Can you share 3 or 4 of the most common mistakes you have seen other businesses make when faced with a disruptive technology? What should one keep in mind to avoid that?

    • Waiting too long to recognize that a technology is disruptive to your industry

    • Not staying up to date on your industry.

    • Underestimate the potential impact of the disruptive technology, as well as underestimate how long it takes for the tech to become mainstream.

    That being said, disruptive technologies don’t develop overnight, but if you’re regularly studying trends and learning, you should be able to see signs of developments as they are occurring.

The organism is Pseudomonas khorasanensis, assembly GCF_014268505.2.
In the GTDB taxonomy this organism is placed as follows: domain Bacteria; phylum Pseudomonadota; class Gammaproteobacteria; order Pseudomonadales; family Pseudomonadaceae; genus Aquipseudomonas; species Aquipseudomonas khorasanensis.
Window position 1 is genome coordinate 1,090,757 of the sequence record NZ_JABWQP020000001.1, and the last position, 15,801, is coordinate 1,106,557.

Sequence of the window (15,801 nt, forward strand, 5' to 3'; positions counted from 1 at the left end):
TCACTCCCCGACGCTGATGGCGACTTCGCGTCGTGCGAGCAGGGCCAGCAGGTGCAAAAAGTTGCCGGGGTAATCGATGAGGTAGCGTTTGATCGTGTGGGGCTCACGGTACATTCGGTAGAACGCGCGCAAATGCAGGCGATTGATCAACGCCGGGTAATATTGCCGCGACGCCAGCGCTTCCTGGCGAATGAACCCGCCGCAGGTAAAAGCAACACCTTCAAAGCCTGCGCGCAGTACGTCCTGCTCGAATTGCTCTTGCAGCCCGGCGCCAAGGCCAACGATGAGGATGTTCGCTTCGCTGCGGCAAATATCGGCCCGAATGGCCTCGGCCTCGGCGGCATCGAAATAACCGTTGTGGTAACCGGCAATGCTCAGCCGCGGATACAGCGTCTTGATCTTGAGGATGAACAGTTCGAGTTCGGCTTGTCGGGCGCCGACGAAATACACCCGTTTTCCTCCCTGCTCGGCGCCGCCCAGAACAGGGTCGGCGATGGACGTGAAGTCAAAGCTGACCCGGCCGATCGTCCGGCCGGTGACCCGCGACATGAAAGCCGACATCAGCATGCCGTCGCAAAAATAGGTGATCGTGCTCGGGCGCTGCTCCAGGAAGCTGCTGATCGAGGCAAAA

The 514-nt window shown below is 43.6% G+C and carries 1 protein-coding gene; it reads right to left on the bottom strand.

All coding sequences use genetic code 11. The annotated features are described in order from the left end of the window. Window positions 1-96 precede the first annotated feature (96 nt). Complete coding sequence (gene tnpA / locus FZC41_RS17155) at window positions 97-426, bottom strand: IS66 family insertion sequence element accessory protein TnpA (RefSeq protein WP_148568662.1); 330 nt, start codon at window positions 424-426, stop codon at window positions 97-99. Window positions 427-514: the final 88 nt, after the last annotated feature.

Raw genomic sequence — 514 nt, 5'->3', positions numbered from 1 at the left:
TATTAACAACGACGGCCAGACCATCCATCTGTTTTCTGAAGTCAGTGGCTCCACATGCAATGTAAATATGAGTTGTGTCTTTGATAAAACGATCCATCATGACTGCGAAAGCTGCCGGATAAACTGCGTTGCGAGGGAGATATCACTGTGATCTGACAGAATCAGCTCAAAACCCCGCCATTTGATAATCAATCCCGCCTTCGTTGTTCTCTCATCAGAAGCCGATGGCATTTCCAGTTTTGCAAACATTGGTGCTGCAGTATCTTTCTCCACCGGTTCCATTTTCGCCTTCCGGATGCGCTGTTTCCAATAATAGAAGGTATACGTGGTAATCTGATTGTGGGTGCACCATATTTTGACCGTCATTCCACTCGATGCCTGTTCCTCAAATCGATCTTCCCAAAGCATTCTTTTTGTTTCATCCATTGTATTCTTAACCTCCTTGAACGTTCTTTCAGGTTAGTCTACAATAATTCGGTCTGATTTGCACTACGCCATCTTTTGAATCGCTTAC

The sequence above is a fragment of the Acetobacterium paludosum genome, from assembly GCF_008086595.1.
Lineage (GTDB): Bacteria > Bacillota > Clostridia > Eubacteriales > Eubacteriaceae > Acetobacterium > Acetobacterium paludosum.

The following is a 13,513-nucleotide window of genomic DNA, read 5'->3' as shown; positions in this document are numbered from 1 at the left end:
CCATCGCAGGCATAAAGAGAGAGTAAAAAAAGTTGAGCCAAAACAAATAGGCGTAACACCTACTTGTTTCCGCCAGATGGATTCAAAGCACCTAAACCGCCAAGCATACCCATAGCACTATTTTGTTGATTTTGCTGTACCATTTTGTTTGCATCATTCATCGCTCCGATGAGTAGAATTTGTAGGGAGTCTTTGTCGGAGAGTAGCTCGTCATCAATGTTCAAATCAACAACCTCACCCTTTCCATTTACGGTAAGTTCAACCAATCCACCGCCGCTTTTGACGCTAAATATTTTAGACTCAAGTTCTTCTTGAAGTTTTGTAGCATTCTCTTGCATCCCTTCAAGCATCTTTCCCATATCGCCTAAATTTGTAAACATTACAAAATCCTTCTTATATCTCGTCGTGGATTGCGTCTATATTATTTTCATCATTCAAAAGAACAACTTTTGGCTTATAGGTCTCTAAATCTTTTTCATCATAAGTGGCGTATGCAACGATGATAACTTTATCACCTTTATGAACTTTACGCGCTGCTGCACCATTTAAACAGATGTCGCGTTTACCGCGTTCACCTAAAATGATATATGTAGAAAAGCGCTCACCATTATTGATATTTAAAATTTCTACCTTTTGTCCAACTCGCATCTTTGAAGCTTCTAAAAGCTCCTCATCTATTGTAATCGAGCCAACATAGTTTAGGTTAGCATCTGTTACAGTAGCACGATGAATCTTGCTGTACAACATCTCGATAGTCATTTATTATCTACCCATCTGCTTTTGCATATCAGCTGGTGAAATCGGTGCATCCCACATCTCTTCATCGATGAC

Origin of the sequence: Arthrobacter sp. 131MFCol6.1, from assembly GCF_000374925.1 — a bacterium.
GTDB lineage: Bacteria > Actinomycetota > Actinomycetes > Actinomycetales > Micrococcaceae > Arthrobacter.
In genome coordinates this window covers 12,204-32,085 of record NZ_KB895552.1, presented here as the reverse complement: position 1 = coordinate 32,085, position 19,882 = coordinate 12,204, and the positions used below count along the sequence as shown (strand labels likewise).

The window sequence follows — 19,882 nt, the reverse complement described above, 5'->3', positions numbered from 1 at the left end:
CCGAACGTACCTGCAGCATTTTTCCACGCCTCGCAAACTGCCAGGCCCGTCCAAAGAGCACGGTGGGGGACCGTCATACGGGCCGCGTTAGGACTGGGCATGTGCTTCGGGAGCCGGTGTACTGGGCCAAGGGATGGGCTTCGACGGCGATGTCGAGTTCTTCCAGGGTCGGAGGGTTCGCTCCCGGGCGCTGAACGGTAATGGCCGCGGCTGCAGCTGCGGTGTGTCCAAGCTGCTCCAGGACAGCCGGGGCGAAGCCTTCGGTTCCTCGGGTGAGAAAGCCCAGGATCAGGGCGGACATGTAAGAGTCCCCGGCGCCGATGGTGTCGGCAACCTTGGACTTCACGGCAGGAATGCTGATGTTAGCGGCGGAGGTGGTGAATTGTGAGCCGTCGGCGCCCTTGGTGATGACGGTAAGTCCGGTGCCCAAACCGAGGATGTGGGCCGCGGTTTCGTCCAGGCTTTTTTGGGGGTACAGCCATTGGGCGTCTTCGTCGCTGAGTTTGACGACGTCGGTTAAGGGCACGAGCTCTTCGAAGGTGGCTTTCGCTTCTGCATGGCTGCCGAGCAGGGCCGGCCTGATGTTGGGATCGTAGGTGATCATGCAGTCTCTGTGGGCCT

Ok. Thank you. Here is the primary question of our discussion. Based on your experience and success, what are the five most important things a business leader should do to pivot and stay relevant in the face of disruptive technologies? Please share a story or an example for each.

    · Look for the gaps — Good ideas and good products are typically created as a response to a real problem. In our case, we know that the process of making a wire payment can be expensive, confusing and frustrating for small businesses; from that problem, we created a Veem.

    · Don’t be afraid to be early adopters — We built a real-world application of blockchain in 2014, years before the technology was widely adopted. While a risky bet at the time, we knew this change would be transformational and long-term.